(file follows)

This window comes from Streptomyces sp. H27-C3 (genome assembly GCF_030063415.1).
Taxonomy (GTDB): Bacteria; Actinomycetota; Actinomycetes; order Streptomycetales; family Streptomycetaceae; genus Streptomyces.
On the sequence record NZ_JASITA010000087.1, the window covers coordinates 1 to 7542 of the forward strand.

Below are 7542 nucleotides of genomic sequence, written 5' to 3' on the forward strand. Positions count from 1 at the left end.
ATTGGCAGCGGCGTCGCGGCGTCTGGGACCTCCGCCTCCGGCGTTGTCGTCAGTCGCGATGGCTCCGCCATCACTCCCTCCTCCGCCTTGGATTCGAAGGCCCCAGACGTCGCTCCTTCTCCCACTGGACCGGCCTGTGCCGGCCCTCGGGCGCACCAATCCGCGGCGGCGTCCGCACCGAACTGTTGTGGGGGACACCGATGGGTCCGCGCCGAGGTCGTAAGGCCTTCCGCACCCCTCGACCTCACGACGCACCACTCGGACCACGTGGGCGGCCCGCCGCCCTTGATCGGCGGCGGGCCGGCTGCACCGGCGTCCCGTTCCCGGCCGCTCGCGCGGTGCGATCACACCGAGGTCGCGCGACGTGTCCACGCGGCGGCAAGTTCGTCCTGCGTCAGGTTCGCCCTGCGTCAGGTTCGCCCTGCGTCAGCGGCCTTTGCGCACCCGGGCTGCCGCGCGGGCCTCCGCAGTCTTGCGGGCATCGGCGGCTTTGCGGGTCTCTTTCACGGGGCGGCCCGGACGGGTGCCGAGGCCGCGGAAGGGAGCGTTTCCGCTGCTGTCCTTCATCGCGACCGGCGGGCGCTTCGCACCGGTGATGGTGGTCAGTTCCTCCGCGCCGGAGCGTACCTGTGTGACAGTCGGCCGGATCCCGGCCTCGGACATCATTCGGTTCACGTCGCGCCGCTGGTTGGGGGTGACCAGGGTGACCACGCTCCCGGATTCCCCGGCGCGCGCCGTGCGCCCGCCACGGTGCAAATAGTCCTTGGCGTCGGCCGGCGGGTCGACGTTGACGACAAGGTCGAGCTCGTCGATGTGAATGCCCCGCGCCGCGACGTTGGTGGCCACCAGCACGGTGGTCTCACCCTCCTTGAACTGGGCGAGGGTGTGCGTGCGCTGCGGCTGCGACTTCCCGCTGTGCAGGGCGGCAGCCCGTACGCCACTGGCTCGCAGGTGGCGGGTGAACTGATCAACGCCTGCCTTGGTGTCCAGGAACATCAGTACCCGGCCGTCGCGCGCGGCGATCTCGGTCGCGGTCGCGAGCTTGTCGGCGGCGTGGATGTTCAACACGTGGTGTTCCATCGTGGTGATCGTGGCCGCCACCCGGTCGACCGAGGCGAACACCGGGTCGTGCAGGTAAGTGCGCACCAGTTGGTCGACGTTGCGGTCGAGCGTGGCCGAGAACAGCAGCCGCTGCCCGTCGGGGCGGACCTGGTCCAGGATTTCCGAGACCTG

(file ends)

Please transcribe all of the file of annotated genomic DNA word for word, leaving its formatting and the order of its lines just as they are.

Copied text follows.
This window comes from Streptomyces sp. H27-C3 (genome assembly GCF_030063415.1).
Taxonomy (GTDB): Bacteria; Actinomycetota; Actinomycetes; order Streptomycetales; family Streptomycetaceae; genus Streptomyces.
On the sequence record NZ_JASITA010000087.1, the window covers coordinates 1 to 7542 of the forward strand.

Below are 7542 nucleotides of genomic sequence, written 5' to 3' on the forward strand. Positions count from 1 at the left end.
ATTGGCAGCGGCGTCGCGGCGTCTGGGACCTCCGCCTCCGGCGTTGTCGTCAGTCGCGATGGCTCCGCCATCACTCCCTCCTCCGCCTTGGATTCGAAGGCCCCAGACGTCGCTCCTTCTCCCACTGGACCGGCCTGTGCCGGCCCTCGGGCGCACCAATCCGCGGCGGCGTCCGCACCGAACTGTTGTGGGGGACACCGATGGGTCCGCGCCGAGGTCGTAAGGCCTTCCGCACCCCTCGACCTCACGACGCACCACTCGGACCACGTGGGCGGCCCGCCGCCCTTGATCGGCGGCGGGCCGGCTGCACCGGCGTCCCGTTCCCGGCCGCTCGCGCGGTGCGATCACACCGAGGTCGCGCGACGTGTCCACGCGGCGGCAAGTTCGTCCTGCGTCAGGTTCGCCCTGCGTCAGGTTCGCCCTGCGTCAGCGGCCTTTGCGCACCCGGGCTGCCGCGCGGGCCTCCGCAGTCTTGCGGGCATCGGCGGCTTTGCGGGTCTCTTTCACGGGGCGGCCCGGACGGGTGCCGAGGCCGCGGAAGGGAGCGTTTCCGCTGCTGTCCTTCATCGCGACCGGCGGGCGCTTCGCACCGGTGATGGTGGTCAGTTCCTCCGCGCCGGAGCGTACCTGTGTGACAGTCGGCCGGATCCCGGCCTCGGACATCATTCGGTTCACGTCGCGCCGCTGGTTGGGGGTGACCAGGGTGACCACGCTCCCGGATTCCCCGGCGCGCGCCGTGCGCCCGCCACGGTGCAAATAGTCCTTGGCGTCGGCCGGCGGGTCGACGTTGACGACAAGGTCGAGCTCGTCGATGTGAATGCCCCGCGCCGCGACGTTGGTGGCCACCAGCACGGTGGTCTCACCCTCCTTGAACTGGGCGAGGGTGTGCGTGCGCTGCGGCTGCGACTTCCCGCTGTGCAGGGCGGCAGCCCGTACGCCACTGGCTCGCAGGTGGCGGGTGAACTGATCAACGCCTGCCTTGGTGTCCAGGAACATCAGTACCCGGCCGTCGCGCGCGGCGATCTCGGTCGCGGTCGCGAGCTTGTCGGCGGCGTGGATGTTCAACACGTGGTGTTCCATCGTGGTGATCGTGGCCGCCACCCGGTCGACCGAGGCGAACACCGGGTCGTGCAGGTAAGTGCGCACCAGTTGGTCGACGTTGCGGTCGAGCGTGGCCGAGAACAGCAGCCGCTGCCCGTCGGGGCGGACCTGGTCCAGGATTTCCGAGACCTG